Resentful of state demands to accommodate certain types of housing, members of the Ceres City Council on Monday evening approved a Housing Element while saying the numbers really don't mean anything.
Members said they only adopted the Housing Element because it's a required part of the General Plan, which is currently being updated as a blueprint for Ceres growth. The Ceres Housing Element will be in force until 2023, said Mark Niskanen, a consultant planner with J.B. Anderson Land Use Planning of Ripon.
The city last updated its Housing Element in 2012.
Currently not much home construction is going on in Ceres because of market conditions. The Housing Element dictates how Ceres must accommodate all types of housing, particularly for low- and very-low-income residents. Although the element says Ceres needs to accommodate 2,571 units by 2023, the city has no control over whether the market calls for those units to be constructed. The element breaks down regional housing need allocation as follows:
• 311 units for extremely-low income housing families;
• 311 units for very-low income families;
• 399 units for low-income households;
• 446 units for moderate-income families;
• 1,104 units for above-moderate-income families;
With the recent West Landing annexation, Ceres has 1,272 acres of land that could develop up to 7,808 new residential units. Although Mayor Chris Vierra said he didn't think he'd see the build-out in his lifetime, the figure represents a surplus of 5,398 residential units above what Ceres is required to accommodate.
"We've got 52 years before we get through 7,800 houses," said Vierra. "I'm not too hung up on this. It's not going to happen for a long, long time."
Niskanen said the city needed to amend the West Landing Specific Plan to make the minimum density for the High Density Residential II land use from 18 to 20 units per acre so that accommodations are made for lower income families. That didn't sit well with the council. Nor did learning that the state is requiring the city to give low-income housing developments priority water and sewer service. Mayor Chris Vierra also wondered why the state is demanding that the city provide brochures for the seasonal farm labor housing programs. "To me it seems awfully singulatory in nature," commented Vierra.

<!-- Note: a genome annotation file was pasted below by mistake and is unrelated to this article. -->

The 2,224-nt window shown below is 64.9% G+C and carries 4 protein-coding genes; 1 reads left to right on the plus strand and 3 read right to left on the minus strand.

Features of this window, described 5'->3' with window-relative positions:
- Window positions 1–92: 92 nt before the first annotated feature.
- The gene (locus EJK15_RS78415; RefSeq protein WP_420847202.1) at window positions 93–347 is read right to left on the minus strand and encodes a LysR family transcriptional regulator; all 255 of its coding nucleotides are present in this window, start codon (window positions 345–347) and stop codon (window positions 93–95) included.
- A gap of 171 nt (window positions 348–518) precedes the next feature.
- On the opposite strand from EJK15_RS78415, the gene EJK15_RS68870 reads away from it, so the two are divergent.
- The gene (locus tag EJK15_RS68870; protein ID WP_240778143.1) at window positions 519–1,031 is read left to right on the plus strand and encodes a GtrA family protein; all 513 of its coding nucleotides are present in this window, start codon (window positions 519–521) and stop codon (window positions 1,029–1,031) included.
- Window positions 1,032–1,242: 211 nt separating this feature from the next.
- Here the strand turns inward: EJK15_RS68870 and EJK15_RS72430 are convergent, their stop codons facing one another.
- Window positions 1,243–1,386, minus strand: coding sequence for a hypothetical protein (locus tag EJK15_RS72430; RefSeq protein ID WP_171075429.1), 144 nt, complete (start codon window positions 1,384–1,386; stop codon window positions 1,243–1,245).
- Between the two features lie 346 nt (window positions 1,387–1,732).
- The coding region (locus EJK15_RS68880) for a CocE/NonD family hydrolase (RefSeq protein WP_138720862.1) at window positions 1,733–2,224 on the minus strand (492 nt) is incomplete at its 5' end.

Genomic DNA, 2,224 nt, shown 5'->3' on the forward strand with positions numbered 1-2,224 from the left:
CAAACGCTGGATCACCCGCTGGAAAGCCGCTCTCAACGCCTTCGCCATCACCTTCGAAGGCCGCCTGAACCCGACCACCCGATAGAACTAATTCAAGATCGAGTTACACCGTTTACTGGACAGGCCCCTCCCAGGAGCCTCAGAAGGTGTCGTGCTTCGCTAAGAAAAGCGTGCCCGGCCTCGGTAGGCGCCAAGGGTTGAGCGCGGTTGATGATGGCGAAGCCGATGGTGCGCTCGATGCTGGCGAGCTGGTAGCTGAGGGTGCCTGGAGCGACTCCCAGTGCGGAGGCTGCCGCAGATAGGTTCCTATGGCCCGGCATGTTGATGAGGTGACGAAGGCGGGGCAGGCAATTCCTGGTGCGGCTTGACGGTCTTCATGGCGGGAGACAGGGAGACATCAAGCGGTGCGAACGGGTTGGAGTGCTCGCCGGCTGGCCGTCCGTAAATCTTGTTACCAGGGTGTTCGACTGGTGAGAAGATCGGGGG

Couper Condit, a member of the Ceres Planning Commission, urged the council to not approve the Housing Element.
"We, as a city, have to decide what standard of quality of life we're willing to provide," said Condit. "I live in Ceres and I want to Ceres a better place for future generations. Along with this increase in units comes the policy of smaller lot sizes. We have to ask ourselves if pushing homes closer together is really good for our town. The citizens of Ceres, they don't benefit from cramming houses together and straining public services and schools. We have to think about the impact that would have on the community."
Leonard Shepherd decried the plan, saying Ceres doesn't need to grow at all. He especially railed against the state dictating demands for housing.
Councilman Bret Durossette said the city has no choice if it wants a general plan to better control growth in the future.
"It's something we have to do," said Durossette.
Vierra said adopting the plan "doesn't mean those homes will ever come."
Councilman Ken Lane expressed frustration and said he never liked the concept of a Housing Element but was excited to be crafting a new General Plan.
"These numbers are numbers," said Lane. "I've seen them over and over. This is the third one, I think, that I've gone through. Some of the language that's put in these things is just ridiculous. It's somebody in Sacramento making deals with somebody."